I taught sections of American History at the high school level, and all my personal reading deals with some aspect of history, for example, economy, society and war. I believe knowing and learning from history is an essential aspect of being a good citizen. Plus, being connect to the past simply rock! History is our teacher!
I have worked with a number of students in ASVAB. I am particularly effective in helping students with the Math and English sections of the test. I also help instill "wiseness," that is, developing nontraditional methods answering questions and other way of economizing time and other resources on timed tests.
Elementary math is sometimes not so elementary. Besides calculation, this class centers around basic principles and concepts that are pervasive in other area of math including Trigonometry and Calculus. Besides, math is all around us. Even if a students is not planning on studying higher math, Elementary math principles are use every day, often without the users' being aware of it. Therefore, to be a wise consumers in every day life, learning to apply these principles effectively is essential.
I love to work with all phases of English. I have a degree in it, taught it professionally and use the skills I learned in my everyday life. It's always a pleasure to help others develop their skill in it.
In ESL/ESOL, I prefer the natural method to help students develop fluency in learning English. I actually taught ESL in Turkey for three years. In addition, on a personal level, I know what it takes to learn language. I learned Turkish by the natural method, and I strive to speak Spanish more fluently by creating natural interactions. As a linguistics student at the university, I learned a wealth of knowledge about language of the world.
My approach to geometry is visual since geometry is about the nuances of measuring the seen or the known world. The concepts of geometry are very important to other areas of math. In fact, a main goal of mine in this area of math is to show the relationship between symbolic representations and the geometric ones. My students tend to enjoy Geometry.
It is important to understand the rules of grammar so that one knows how to break those rules for effect and emphasis. I learned this while being the moderator of the Robert's Circle, a university writing club focusing on issues in English grammar. I have also written a great deal in my life as well as critiqued, edited and proofread volumes of university and business writing.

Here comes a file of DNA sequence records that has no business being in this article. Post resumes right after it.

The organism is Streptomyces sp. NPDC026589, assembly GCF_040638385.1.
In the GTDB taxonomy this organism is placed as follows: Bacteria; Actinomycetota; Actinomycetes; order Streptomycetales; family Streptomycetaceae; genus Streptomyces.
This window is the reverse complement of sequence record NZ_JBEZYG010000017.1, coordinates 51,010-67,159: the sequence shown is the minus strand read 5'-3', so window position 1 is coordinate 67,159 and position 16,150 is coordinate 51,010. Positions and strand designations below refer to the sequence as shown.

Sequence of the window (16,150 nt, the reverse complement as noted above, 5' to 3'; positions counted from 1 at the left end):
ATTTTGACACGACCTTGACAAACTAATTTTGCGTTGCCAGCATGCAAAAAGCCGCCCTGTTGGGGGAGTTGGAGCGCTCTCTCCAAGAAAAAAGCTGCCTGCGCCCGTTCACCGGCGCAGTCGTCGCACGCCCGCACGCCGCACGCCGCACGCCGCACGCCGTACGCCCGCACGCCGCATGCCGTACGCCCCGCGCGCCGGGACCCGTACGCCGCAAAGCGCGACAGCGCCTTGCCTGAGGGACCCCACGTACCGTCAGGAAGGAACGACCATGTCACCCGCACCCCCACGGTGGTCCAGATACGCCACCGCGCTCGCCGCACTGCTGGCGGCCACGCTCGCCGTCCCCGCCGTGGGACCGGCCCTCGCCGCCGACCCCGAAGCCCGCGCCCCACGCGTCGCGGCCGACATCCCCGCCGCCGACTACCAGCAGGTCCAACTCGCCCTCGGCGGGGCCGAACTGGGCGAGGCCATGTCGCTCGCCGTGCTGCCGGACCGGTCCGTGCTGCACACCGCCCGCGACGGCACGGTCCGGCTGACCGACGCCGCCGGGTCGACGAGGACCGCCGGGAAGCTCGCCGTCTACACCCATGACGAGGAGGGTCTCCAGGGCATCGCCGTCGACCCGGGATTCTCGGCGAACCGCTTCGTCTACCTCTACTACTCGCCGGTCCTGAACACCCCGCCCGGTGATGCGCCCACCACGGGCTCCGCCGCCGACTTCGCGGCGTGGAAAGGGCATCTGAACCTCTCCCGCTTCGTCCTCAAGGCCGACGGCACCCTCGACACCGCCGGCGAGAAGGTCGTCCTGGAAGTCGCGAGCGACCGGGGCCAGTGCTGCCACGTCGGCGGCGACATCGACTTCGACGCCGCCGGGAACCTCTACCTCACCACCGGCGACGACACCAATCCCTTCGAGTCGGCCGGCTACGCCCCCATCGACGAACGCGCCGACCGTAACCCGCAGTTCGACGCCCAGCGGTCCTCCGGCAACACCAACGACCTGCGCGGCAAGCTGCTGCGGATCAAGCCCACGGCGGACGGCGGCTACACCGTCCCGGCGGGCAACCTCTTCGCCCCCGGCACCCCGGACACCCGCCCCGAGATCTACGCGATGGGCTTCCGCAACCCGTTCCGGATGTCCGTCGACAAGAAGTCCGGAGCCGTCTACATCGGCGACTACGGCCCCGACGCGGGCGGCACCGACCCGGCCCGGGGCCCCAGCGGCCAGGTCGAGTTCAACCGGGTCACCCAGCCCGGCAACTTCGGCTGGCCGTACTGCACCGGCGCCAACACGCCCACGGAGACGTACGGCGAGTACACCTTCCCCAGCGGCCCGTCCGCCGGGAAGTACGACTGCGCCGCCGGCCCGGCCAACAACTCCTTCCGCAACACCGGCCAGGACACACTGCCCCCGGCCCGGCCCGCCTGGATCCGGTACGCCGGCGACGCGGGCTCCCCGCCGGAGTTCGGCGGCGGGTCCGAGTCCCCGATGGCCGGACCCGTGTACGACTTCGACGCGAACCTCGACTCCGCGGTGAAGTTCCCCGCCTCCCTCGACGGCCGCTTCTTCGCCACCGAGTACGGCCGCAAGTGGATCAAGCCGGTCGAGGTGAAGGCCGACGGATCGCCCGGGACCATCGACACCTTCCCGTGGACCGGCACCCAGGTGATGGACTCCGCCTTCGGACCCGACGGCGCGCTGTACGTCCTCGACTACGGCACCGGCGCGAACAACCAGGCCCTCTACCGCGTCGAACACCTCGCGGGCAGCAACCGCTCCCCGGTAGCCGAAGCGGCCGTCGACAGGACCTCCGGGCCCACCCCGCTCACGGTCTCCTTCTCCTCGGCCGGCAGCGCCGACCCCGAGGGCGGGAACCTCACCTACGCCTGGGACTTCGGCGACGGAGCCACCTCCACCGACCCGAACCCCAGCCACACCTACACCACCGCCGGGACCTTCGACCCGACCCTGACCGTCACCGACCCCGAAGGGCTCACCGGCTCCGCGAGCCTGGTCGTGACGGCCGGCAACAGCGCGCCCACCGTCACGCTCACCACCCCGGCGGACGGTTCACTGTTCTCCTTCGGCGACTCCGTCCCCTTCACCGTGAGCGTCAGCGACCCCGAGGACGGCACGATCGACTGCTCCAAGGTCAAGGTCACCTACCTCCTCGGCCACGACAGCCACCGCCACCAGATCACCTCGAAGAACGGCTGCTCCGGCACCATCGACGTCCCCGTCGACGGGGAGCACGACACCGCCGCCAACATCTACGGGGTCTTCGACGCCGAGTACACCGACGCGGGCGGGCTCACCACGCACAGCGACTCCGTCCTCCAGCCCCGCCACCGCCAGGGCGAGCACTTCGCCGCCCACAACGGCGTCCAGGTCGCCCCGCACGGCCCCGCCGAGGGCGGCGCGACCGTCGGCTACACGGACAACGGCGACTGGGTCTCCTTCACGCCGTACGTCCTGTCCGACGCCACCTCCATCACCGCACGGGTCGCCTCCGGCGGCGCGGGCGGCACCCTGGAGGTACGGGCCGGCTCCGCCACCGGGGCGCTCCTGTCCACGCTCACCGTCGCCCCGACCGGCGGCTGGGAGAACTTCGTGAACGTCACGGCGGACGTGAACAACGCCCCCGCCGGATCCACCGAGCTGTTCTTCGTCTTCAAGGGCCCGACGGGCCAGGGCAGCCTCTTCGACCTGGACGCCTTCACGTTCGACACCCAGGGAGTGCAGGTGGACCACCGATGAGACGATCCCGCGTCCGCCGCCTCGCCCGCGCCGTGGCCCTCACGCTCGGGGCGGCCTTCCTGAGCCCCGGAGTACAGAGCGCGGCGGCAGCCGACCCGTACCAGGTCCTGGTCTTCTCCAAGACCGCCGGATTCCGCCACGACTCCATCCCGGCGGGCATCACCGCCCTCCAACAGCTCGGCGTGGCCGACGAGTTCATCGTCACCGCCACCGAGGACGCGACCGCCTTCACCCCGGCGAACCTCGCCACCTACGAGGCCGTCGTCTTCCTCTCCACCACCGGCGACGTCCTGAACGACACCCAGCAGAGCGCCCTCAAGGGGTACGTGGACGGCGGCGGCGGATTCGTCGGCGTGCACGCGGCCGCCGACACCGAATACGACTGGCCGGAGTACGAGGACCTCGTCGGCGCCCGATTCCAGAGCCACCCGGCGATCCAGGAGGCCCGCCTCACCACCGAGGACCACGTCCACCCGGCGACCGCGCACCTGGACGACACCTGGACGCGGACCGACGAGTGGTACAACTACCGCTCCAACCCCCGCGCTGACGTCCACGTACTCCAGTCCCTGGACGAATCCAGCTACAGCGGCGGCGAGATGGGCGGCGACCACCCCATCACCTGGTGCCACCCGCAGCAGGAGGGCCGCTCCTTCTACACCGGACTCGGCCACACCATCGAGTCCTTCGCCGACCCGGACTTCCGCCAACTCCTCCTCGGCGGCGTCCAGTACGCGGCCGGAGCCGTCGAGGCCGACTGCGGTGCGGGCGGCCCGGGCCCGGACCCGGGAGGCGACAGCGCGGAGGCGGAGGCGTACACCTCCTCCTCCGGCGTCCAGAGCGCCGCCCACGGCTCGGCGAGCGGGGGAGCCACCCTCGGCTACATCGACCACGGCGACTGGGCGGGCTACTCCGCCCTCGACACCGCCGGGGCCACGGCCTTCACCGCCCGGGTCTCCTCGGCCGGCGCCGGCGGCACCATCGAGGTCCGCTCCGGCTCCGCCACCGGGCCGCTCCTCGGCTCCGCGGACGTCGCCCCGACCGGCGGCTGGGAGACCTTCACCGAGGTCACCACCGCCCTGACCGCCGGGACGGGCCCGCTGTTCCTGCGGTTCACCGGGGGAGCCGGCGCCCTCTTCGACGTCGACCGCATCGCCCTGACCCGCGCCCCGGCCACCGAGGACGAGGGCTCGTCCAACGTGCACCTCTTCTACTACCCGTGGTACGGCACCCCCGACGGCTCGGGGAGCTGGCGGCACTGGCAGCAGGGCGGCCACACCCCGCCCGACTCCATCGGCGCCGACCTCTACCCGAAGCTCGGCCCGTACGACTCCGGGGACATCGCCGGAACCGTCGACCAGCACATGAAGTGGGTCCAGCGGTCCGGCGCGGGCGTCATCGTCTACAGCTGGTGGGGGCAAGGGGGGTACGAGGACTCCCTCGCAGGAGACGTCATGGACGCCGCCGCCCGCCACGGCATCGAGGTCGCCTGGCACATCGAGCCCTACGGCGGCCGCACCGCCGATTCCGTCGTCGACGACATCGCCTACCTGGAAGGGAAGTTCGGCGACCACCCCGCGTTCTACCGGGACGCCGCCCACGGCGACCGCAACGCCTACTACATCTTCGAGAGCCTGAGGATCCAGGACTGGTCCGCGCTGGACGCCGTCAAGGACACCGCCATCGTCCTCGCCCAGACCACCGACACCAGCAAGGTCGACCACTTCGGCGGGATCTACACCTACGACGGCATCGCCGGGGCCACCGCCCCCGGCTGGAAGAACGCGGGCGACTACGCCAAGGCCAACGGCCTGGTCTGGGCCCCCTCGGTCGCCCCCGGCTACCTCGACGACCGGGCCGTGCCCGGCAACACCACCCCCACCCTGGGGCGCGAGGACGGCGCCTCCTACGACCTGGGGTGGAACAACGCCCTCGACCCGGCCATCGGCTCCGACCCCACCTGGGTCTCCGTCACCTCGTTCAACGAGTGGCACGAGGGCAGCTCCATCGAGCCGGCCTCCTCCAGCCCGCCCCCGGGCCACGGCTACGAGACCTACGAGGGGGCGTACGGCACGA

In literature, I try to give students a historic perspective of the era in which the work is written while at the same time help them develop their own interpretation of the it. Fiction can be entertaining, but it can also depict life, which is so important to the life of the mind. Literature give us knowledge, a basis for dealing with life, and perhaps most importantly, it gives us wisdom. This I believe.
The various areas of math are like a chain, and in the, let's call it Math Chain, each link is important to the links that follow. Pre-Algebra is the first link and sometimes the hardest one to master because of the intimidation of "x", the variable of the unknown, and because of the difficulty in generalizing two basic principles of solving equations, the addition principle and the multiplication principle. thus, my focus in pre-Algebra is bridging previous number sense concepts, taking the intimidation out of Algebra and imparting a sound understanding of the concepts of solving and equations.
Precalculus is for me where higher math really begins because in it have the introduction of Trigonometry in the context of Algebra. It's usually a fun class for students I've assisted with it because if they reach this level in math study, things begin to seem fascinating to them.
I am a qualified teacher of TOEFL because I taught English as a Second Language for three years at the Izmir American College in Izmir, Turkey, not to mention having had several university courses in linguistics. In addition, during my time in Turkey, on weekends I taught ESL in Turkish "lesson houses" to Turkish citizens who knew little or no English. I am curious about the world and other cultures, sensitive to the plight of immigrants and and a lover of languages. I myself speak fluent Turkish and sound Spanish.
I am a qualified tutor of Turkish because, while I taught ESL in Izmir, Turkey, from 1990 to 1993 at the American Collegiate Institute, I acclimated to Turkish culture and became fluent in the language ,such that I was able to conduct parent conferences in Turkish. Next, after I returned to the United States, I entered the University of Louisville as a graduate student in linguistics, where I demonstrated my knowledge on the structural dynamics of Turkish, and also submitted a scholarly paper to the Council on Cross-Cultural Communication concerning socio-lingusic aspects of Turkish, which was included in the conference publication. Throughout the years, I often have engaged in conversations in Turkish with native speakers and have been able to use my knowledge of language learning in general with my particular experience and engagement with Turkish language and culture to improve my language performance. Therefore, I am very comfortable with sharing my knowledge and abilities others who have an interest in learning Turkish.
Vocabulary can be very tricky because we don't see choice spoken and choice written words often. In addition, these classes of words sometimes sound like words we uses every day, but they are not. In teaching vocabulary, I use context methods, morphological origins and new word introduction.